3. Oceanography Moves to the CC BY 4.0 License

TOS is pleased to announce that, moving forward, Oceanography will be using the Creative Commons BY 4.0 license. This license will also apply to all past articles published in Oceanography. Look for changes to the Oceanography website related to this move in the coming weeks.

4. 2020 Ocean Sciences Meeting: Connecting Art and Science

The 2020 Ocean Sciences Meeting (OSM) Planning Committee is seeking suggestions for displays that connect art and science at the OSM. TOS members who would like to get involved in this initiative can contact Jenny Ramarui, and will then be connected to the Planning Committee. Responses by June 1 would be appreciated.



TOS is making great strides toward fulfilling its mission as we grow to represent more members of the oceanographic community worldwide. Please invite your colleagues to join by forwarding them this link to the membership page. If you would like to support TOS initiatives and programs, please consider contributing by following this link.

Please contact Jenny Ramarui (, TOS Executive Director, with any questions about items in this message or your membership.

Community Announcements


UNESCO’s World Heritage Marine Programme and the Intergovernmental Oceanographic Commission of UNESCO (IOC) are joining forces to:

Participate by sending a short video of a woman scientist highlighting her invaluable work in support of the conservation of the 49 marine sites inscribed on UNESCO’s World Heritage List.
The best films will be featured on World Oceans Day, 8 June 2019, at UNESCO HQ and through our social media worldwide. Deadline for submitting videos is Friday 10 MayDownload the guidelines here.

NASA/IOCCG workshop: Building consensus on protocols for contemporary aquatic primary productivity field measurements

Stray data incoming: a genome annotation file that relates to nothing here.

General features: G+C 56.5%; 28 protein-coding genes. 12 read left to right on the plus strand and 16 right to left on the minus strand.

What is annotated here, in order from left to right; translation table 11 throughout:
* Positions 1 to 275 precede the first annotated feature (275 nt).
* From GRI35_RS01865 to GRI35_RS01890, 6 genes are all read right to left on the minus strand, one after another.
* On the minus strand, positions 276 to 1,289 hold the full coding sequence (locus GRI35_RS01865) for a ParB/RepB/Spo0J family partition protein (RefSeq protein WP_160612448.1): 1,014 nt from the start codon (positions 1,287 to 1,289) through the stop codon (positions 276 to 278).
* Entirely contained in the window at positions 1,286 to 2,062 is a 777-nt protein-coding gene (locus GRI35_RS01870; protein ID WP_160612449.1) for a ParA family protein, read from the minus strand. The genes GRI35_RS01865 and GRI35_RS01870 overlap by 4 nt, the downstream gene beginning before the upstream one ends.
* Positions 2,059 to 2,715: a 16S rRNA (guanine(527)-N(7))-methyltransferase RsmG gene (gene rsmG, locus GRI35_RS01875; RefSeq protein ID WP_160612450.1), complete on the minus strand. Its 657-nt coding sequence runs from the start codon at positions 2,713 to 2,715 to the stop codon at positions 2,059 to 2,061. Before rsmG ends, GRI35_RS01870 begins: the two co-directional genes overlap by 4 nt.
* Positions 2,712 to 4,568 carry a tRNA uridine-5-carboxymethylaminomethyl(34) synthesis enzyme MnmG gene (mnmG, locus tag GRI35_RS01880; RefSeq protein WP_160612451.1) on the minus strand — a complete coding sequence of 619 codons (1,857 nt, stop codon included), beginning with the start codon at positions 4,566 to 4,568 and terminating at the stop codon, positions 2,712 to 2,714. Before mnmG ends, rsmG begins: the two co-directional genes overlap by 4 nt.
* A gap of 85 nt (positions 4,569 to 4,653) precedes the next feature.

The NASA Plankon, Aerosol, Cloud, and ocean Ecosystem (PACE) project, in conjunction with the International Ocean Colour Coordinating Group (IOCCG), European Organization for the Exploitation of Meteorological Satellites (EUMETSAT), and Japan Aerospace Exploration Agency (JAXA), have initiated an aquatic primary productivity working group, with the aim to develop community consensus on multiple methods for measuring aquatic primary productivity used for satellite validation and model synthesis. A workshop to commence the working group efforts was held December 05-07, 2018 at the University Space Research Association headquarters in Columbia, MD U.S.A., bringing together 26 active researchers from 16 institutions. The group discussed the key differences, nuances, scales, uncertainties, definitions, and best practices for measurements of primary productivity derived from in situ/on-deck/laboratory radio/stable isotope incubations, dissolved oxygen concentrations (from incubations or autonomous platforms such as floats or gliders), oxygen-argon ratios, triple oxygen isotopes, natural fluorescence, and fast repetition rate fluorometry/electron transport rate/kinetic analysis. These discussions highlighted the necessity to move the community forward towards the establishment of climate-quality primary productivity measurements that follow uniform protocols, which is imperative to ensure that existing and future measurements can be compared, assimilated, and their uncertainties determined for model development and validation. The specific deliverable resulting from of this activity will be an active protocol document, published in coordination with ongoing IOCCG protocol series. Learn more about this activity and view presentations from the workshop on the working group’s webpage